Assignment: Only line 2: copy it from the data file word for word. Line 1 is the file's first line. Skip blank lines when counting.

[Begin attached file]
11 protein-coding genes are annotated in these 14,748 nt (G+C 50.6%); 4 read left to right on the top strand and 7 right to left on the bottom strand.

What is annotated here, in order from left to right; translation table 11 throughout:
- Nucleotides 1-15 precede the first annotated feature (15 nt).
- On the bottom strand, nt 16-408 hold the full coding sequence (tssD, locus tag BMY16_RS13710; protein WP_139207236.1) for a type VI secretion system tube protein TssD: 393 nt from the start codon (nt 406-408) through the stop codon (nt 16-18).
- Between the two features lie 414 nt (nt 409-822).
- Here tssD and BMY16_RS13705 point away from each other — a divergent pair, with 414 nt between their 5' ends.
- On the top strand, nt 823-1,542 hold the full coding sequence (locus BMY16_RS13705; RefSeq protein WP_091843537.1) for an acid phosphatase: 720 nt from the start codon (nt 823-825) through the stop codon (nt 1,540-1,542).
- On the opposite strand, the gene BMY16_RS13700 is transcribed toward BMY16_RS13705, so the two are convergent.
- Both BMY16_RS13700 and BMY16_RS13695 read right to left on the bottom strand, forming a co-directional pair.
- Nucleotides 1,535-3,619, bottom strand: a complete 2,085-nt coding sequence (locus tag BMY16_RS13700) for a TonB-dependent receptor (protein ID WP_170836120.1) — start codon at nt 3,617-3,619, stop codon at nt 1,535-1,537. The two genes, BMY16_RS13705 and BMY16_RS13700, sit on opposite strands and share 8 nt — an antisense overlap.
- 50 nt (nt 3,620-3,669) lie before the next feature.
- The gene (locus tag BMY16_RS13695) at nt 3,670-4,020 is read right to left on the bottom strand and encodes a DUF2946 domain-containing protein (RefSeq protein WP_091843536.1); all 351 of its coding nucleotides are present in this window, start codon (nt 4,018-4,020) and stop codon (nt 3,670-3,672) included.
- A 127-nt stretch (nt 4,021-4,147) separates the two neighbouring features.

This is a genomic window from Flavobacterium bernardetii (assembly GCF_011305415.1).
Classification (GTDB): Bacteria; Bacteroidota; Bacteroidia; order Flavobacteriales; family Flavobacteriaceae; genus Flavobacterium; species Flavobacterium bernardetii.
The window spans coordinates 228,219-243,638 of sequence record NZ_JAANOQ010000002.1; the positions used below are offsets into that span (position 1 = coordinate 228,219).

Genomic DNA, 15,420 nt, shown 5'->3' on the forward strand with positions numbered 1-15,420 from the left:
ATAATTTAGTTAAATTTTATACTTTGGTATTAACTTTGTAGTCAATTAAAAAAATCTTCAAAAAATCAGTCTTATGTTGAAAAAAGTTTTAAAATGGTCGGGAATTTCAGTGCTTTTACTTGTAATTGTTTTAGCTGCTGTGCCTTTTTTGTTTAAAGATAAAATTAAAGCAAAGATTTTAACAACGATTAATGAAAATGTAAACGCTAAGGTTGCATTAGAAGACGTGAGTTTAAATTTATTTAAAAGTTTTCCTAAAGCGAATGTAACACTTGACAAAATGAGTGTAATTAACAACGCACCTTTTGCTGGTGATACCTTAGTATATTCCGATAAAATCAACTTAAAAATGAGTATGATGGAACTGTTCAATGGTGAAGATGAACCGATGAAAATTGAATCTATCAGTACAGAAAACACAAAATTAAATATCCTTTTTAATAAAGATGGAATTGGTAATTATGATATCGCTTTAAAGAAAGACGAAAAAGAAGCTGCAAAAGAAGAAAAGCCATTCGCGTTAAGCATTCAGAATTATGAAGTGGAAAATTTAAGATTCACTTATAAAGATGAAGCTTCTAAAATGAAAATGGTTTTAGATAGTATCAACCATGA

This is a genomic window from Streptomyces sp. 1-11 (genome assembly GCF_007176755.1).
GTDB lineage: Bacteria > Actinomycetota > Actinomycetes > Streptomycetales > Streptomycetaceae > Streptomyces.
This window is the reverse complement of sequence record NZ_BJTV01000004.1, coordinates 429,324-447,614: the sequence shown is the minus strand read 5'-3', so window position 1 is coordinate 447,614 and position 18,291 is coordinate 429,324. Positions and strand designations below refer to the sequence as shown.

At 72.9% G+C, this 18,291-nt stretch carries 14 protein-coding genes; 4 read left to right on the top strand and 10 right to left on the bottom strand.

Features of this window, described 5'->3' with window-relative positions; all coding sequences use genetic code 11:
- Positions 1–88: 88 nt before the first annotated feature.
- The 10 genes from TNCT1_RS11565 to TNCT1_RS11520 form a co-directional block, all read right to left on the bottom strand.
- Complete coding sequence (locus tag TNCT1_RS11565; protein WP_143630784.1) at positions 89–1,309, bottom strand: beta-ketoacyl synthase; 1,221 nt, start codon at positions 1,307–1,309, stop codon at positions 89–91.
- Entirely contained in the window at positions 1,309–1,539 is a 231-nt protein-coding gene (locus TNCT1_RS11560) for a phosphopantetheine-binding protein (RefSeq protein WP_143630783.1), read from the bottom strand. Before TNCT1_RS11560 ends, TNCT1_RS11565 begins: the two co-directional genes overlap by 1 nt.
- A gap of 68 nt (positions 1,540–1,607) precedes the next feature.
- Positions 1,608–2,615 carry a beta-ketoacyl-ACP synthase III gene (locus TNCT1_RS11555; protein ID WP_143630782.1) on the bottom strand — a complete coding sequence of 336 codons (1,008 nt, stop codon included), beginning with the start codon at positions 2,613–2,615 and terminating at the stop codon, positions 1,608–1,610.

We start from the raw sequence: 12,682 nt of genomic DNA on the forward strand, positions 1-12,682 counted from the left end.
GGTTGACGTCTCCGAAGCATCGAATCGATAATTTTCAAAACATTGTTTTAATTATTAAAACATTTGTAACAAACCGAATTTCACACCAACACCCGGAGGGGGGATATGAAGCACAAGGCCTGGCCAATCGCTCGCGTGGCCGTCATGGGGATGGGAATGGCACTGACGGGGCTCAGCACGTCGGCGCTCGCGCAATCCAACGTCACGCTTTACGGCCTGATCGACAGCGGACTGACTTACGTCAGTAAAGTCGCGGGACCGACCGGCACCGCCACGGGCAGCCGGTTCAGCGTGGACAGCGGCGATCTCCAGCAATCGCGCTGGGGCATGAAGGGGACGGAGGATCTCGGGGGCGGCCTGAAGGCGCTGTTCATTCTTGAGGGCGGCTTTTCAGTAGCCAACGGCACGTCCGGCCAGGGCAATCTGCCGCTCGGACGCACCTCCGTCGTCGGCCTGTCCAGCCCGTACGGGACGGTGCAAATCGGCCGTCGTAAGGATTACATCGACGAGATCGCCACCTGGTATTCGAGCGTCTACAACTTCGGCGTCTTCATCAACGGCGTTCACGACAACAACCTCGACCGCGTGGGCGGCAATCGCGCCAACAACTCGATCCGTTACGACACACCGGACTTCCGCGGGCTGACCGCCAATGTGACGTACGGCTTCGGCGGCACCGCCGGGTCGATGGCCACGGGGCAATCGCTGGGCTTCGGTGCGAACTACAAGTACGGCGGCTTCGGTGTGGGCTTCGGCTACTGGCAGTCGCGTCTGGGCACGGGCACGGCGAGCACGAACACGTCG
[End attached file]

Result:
What is annotated here, in order from left to right; translation table 11 throughout: